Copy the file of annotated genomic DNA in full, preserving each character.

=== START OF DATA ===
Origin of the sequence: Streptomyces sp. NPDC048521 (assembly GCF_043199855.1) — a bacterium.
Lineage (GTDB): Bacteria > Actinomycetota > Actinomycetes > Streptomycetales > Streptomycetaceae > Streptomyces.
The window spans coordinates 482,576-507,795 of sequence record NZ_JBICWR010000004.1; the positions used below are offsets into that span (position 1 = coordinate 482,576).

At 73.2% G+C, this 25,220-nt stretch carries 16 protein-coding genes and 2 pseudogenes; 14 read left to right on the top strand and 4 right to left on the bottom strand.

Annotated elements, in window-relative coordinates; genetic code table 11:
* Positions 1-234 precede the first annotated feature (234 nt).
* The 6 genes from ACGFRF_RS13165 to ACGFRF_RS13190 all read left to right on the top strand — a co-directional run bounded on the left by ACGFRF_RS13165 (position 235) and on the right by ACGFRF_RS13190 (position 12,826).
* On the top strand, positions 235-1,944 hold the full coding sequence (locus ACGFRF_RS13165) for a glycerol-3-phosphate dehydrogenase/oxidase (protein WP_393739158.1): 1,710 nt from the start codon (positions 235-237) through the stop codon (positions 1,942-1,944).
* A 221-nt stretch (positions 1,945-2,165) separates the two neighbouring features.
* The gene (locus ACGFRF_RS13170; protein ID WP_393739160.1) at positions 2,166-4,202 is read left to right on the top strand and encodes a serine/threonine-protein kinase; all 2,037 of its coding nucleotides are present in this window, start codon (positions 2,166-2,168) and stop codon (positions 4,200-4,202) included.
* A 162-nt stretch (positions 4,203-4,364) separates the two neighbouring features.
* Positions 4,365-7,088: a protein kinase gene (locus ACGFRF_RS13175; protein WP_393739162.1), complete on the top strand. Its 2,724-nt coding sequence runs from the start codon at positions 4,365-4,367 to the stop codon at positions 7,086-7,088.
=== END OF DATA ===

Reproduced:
Origin of the sequence: Streptomyces sp. NPDC048521 (assembly GCF_043199855.1) — a bacterium.
Lineage (GTDB): Bacteria > Actinomycetota > Actinomycetes > Streptomycetales > Streptomycetaceae > Streptomyces.
The window spans coordinates 482,576-507,795 of sequence record NZ_JBICWR010000004.1; the positions used below are offsets into that span (position 1 = coordinate 482,576).

At 73.2% G+C, this 25,220-nt stretch carries 16 protein-coding genes and 2 pseudogenes; 14 read left to right on the top strand and 4 right to left on the bottom strand.

Annotated elements, in window-relative coordinates; genetic code table 11:
* Positions 1-234 precede the first annotated feature (234 nt).
* The 6 genes from ACGFRF_RS13165 to ACGFRF_RS13190 all read left to right on the top strand — a co-directional run bounded on the left by ACGFRF_RS13165 (position 235) and on the right by ACGFRF_RS13190 (position 12,826).
* On the top strand, positions 235-1,944 hold the full coding sequence (locus ACGFRF_RS13165) for a glycerol-3-phosphate dehydrogenase/oxidase (protein WP_393739158.1): 1,710 nt from the start codon (positions 235-237) through the stop codon (positions 1,942-1,944).
* A 221-nt stretch (positions 1,945-2,165) separates the two neighbouring features.
* The gene (locus ACGFRF_RS13170; protein ID WP_393739160.1) at positions 2,166-4,202 is read left to right on the top strand and encodes a serine/threonine-protein kinase; all 2,037 of its coding nucleotides are present in this window, start codon (positions 2,166-2,168) and stop codon (positions 4,200-4,202) included.
* A 162-nt stretch (positions 4,203-4,364) separates the two neighbouring features.
* Positions 4,365-7,088: a protein kinase gene (locus ACGFRF_RS13175; protein WP_393739162.1), complete on the top strand. Its 2,724-nt coding sequence runs from the start codon at positions 4,365-4,367 to the stop codon at positions 7,086-7,088.